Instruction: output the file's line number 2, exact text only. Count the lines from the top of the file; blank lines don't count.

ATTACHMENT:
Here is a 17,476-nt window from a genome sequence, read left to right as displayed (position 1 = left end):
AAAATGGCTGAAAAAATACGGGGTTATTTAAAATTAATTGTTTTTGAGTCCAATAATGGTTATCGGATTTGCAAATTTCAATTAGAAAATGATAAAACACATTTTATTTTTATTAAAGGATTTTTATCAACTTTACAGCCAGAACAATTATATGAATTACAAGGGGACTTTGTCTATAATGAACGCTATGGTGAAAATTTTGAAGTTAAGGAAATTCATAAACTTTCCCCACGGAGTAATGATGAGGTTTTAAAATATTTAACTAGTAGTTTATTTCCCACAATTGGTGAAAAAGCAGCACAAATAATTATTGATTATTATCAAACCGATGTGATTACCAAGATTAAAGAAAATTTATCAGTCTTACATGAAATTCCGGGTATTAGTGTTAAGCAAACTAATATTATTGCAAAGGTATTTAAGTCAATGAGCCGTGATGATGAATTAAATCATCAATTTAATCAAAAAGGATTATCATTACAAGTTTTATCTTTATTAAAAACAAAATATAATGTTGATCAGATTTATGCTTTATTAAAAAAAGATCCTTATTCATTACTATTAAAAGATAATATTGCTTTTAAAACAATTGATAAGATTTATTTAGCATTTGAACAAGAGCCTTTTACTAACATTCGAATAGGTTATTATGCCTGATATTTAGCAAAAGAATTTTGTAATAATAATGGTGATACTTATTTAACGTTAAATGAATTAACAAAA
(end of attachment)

AAAATGGCTGAAAAAATACGGGGTTATTTAAAATTAATTGTTTTTGAGTCCAATAATGGTTATCGGATTTGCAAATTTCAATTAGAAAATGATAAAACACATTTTATTTTTATTAAAGGATTTTTATCAACTTTACAGCCAGAACAATTATATGAATTACAAGGGGACTTTGTCTATAATGAACGCTATGGTGAAAATTTTGAAGTTAAGGAAATTCATAAACTTTCCCCACGGAGTAATGATGAGGTTTTAAAATATTTAACTAGTAGTTTATTTCCCACAATTGGTGAAAAAGCAGCACAAATAATTATTGATTATTATCAAACCGATGTGATTACCAAGATTAAAGAAAATTTATCAGTCTTACATGAAATTCCGGGTATTAGTGTTAAGCAAACTAATATTATTGCAAAGGTATTTAAGTCAATGAGCCGTGATGATGAATTAAATCATCAATTTAATCAAAAAGGATTATCATTACAAGTTTTATCTTTATTAAAAACAAAATATAATGTTGATCAGATTTATGCTTTATTAAAAAAAGATCCTTATTCATTACTATTAAAAGATAATATTGCTTTTAAAACAATTGATAAGATTTATTTAGCATTTGAACAAGAGCCTTTTACTAACATTCGAATAGGTTATTATGCCTGATATTTAGCAAAAGAATTTTGTAATAATAATGGTGATACTTATTTAACGTTAAATGAATTAACAAAA